I learned extensive, intense grammar during a summer school course one year. If I had not failed the Advanced English class and taken the basic English course for 30 days during the summer, I would not have nearly the command of English I do now, and the development of my writing career could have been much different.I was in college before I started paying serious attention to Grammar, but I did receive very good teaching starting in grade seven. Like most kids, however, I just tuned it out.

I almost never did homework in any class. Hated it, and simply had too much to do in the evening.

My youngest son is currently taking a summer course in English in preparation for college. He seems to be enjoying himself. I think I would have gone nuts being in school during June.
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06-16-2006, 11:06 PM

arrowqueen

He left before you and I." -did
"He left before you." - did
"He left before I." -did
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06-18-2006, 03:05 PM

Scribhneoir

I can't tell you how many peole I've met, including wannabe writers, who swear they were never taught grammar in school, but when I cehck out the schools I almost always find very good grammar teachers, and years of lessons.When I went to school, official grammar lessons began in the third grade. I had been in a second/third grade combination class as a second-grader and I was intrigued by what the third-graders were doing. I could hardly wait until I got to learn grammar. Come third grade it was my turn to learn about verbs and nouns, subjects and predicates. I thought it was fascinating.

At the end of that school year we were tested and, beginning in fourth grade, I was in gifted classes. I didn't have another formal grammar lesson until eighth grade. And those eighth grade lessons came about only because our teacher discovered to her horror that we didn't know grammar. With another standardized state test coming up, she made it her mission to get us up to speed.

In the third grade, we learned how to construct a proper sentence. In the gifted fourth grade class, we went straight to writing term papers. I could write well because I was an avid reader and read well above my grade level. My classmates were pretty much the same. The teachers didn't teach basics, apparently under the assumption that we already knew them. To this day I know what's right and what's wrong, but I can't always explain it in grammatical terms.
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06-18-2006, 07:52 PM

reph
In the third grade, we learned how to construct a proper sentence.Funny, I don't remember any instruction in constructing a proper sentence. I attended two years of elementary school, fourth and sixth grades. We had grammar lessons, which now all seem to have been about mistakes to avoid. I remember drills on future perfect tense and such things but nothing positive about how to construct sentences in general. Maybe it all happened in third grade and I missed it.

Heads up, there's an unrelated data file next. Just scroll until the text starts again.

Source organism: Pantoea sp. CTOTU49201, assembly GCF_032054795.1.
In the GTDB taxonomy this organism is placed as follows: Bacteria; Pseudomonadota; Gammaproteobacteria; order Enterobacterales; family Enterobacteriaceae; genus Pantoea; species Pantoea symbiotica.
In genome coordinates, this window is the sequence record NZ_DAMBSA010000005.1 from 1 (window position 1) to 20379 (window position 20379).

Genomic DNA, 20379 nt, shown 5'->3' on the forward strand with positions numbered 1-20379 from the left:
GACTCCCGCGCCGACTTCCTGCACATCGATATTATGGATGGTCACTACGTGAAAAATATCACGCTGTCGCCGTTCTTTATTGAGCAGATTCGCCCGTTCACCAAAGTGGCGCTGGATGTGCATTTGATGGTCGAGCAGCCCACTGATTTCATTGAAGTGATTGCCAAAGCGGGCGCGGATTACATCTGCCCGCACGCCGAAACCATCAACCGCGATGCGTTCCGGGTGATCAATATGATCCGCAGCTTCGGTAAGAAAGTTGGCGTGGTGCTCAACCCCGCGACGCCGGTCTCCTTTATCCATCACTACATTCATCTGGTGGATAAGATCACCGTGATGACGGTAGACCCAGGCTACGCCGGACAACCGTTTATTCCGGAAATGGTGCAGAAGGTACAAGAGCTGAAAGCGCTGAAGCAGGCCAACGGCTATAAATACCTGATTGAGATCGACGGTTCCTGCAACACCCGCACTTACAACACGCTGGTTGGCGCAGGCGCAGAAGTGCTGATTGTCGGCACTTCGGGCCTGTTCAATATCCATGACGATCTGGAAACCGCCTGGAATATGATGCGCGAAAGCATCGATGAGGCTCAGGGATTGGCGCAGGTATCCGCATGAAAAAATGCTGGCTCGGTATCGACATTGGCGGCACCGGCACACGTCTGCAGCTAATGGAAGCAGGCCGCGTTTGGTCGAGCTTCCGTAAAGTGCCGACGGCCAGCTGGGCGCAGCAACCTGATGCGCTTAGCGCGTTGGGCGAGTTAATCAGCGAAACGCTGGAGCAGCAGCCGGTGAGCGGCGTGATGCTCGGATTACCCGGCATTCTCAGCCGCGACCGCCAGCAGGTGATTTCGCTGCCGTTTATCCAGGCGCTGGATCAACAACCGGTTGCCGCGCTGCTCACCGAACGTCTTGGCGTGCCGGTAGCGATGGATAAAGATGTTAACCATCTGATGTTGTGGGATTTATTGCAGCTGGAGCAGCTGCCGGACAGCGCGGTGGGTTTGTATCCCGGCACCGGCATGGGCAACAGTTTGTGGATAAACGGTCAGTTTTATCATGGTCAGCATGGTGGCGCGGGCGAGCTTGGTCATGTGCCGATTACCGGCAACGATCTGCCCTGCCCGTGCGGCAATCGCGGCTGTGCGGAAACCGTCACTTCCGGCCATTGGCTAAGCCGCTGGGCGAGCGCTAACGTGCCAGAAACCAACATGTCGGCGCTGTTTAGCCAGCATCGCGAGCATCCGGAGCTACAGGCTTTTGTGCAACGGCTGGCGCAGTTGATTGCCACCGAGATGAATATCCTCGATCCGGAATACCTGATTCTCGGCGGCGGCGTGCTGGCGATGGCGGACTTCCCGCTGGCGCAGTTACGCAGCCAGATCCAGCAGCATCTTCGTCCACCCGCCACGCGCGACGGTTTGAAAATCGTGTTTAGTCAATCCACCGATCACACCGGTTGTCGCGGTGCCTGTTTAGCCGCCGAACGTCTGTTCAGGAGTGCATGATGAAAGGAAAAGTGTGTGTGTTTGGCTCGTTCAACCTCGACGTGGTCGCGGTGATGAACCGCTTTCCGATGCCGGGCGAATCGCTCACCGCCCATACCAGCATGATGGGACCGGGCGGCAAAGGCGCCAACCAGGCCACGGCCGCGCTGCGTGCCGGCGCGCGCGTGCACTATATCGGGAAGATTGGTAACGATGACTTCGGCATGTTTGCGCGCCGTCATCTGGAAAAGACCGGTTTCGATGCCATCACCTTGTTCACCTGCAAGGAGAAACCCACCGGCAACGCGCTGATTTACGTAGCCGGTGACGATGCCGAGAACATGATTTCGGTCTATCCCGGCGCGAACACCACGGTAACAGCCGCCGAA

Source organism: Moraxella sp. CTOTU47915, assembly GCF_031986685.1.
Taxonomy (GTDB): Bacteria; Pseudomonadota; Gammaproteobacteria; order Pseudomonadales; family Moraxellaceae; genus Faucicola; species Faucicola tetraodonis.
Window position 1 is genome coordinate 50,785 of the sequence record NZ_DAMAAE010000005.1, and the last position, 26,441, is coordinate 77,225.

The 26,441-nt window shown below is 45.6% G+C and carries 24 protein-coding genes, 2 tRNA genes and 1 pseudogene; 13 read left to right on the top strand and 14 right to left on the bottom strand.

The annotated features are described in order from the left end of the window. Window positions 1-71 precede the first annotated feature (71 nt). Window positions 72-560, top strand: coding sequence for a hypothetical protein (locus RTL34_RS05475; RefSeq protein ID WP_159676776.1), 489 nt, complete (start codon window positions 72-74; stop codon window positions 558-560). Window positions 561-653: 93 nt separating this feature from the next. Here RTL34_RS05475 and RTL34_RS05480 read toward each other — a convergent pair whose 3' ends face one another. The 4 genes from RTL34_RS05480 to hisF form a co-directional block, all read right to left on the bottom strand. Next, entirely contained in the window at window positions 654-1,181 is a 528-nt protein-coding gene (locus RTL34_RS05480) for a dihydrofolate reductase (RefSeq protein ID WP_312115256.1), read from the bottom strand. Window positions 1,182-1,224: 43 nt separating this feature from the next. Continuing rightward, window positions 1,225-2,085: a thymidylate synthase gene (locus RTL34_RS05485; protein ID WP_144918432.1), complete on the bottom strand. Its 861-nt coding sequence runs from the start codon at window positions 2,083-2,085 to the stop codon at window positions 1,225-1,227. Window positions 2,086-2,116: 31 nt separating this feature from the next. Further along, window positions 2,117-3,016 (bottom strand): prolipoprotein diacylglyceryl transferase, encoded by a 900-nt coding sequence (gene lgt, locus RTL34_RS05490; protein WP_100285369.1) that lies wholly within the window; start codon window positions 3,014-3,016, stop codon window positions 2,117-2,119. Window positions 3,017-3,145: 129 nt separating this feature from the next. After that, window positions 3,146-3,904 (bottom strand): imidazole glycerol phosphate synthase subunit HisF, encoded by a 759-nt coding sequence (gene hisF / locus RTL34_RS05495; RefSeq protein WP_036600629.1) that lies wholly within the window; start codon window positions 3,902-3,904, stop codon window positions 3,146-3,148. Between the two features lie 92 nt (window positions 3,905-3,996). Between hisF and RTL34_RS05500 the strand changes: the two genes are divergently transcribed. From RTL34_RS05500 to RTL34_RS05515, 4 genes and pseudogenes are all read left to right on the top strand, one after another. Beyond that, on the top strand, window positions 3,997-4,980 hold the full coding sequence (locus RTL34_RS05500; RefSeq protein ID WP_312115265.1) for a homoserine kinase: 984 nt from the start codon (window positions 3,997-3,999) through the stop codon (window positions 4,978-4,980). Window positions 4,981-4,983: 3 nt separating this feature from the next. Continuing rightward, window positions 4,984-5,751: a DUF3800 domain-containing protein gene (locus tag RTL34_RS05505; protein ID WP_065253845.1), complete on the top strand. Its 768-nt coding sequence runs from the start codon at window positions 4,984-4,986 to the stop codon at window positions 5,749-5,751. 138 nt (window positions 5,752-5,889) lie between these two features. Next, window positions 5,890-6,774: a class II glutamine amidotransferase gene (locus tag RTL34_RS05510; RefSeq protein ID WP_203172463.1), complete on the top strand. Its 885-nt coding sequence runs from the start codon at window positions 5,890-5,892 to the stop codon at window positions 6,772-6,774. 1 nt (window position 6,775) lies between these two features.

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06-18-2006, 09:20 PM

JAK

If this is a book about writing/publishing, maybe the title is tongue-in-cheek? Like, the writer is asking in the title the very same question you are asking in this thread?The book is not all about writing / publishing, but does have a few stories of such. That is why I thought maybe Wagner was giving a wink with the title.

Still not sure of it.
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06-18-2006, 10:13 PM

Jamesaritchie

grammar
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All the schools in my state start official grammar in seventh grade, with only very, very minor instruction before this. The fifth and sixth grade classes do have a primer class intended to let students know what they're in for come junior high, but real instruction doesn't begin until grade seven.
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06-19-2006, 02:21 PM

Scribhneoir

...I remember drills on future perfect tense and such things but nothing positive about how to construct sentences in general. Maybe it all happened in third grade and I missed it.Hmm. I missed drills on future perfect tense and such like. The first time I found myself doing drills on verb conjungations in various tenses was my seventh grade Spanish class. I do remember having to memorize a list of prepositions during that third grade year, though.

three seven
07-05-2006, 02:37 PM
Use whichever one you'd use if the "you and" wasn't there:

(You and) I should go.

It's for (you and) me.

(Dave and) I did it.

It was (Dave and) me.

reph
07-05-2006, 09:47 PM
It was (Dave and) me.This one needs nominative case. It was I.

three seven
07-05-2006, 10:07 PM
I couldn't disagree more. Dave and I went to the seaside. Who went to the seaside? Dave and me.

maestrowork
07-05-2006, 10:19 PM
I think "Dave and me" is fine for dialogue, but in formal writing, I believe it's "Who went to the seaside? Dave and I (did)."

three seven
07-05-2006, 10:24 PM
Who went? Me!

Who went? I did!


Ok, despite you having to take even more words out to get that to fit, I'll go as far as accepting that both are acceptable.

reph
07-05-2006, 10:43 PM
In standard English, a linking verb needs nominative case at both ends. "It was she who answered the phone." "It was I who [whatever]." "It was I." Of course, in dialogue, you write as the character would speak.

dobiwon
07-07-2006, 07:08 PM
Who went? Me!

I think in a case like this, the answer to the question of "who" needs to match the case of the pronoun, so it should read "Who went? I!." Admittedly this sounds strangely formal, and "Who went? I did!." sounds better even though it adds another word.

maestrowork
07-07-2006, 07:23 PM
Who went? I did.

Who went? [It's] Me.

three seven
07-07-2006, 07:46 PM
Once again, Ray, thanks for the echo. ;)

reph
07-07-2006, 08:40 PM
If you want to be grammatical, you won't say "It's me," whether a question preceded or not. "It's me" is idiomatic but not grammatical.

rekirts
07-10-2006, 05:42 AM
Here's the rule to back that up:


PREDICATE NOMINATIVE Sometimes called a predicate noun, a predicate nominative is a noun or pronoun that appears in the predicate of a sentence, following a linking verb and having the same referent as the subject of the sentence: She is my sister. I was the captain. Pronouns in this function are in the nominative case in Oratorical and Formal contexts, but Conversational levels can use objective case pronouns: It’s me and It was us occur in Standard Conversational uses, alongside This is she and It was we who were embarrassed.
http://www.bartleby.com/68/25/4725.html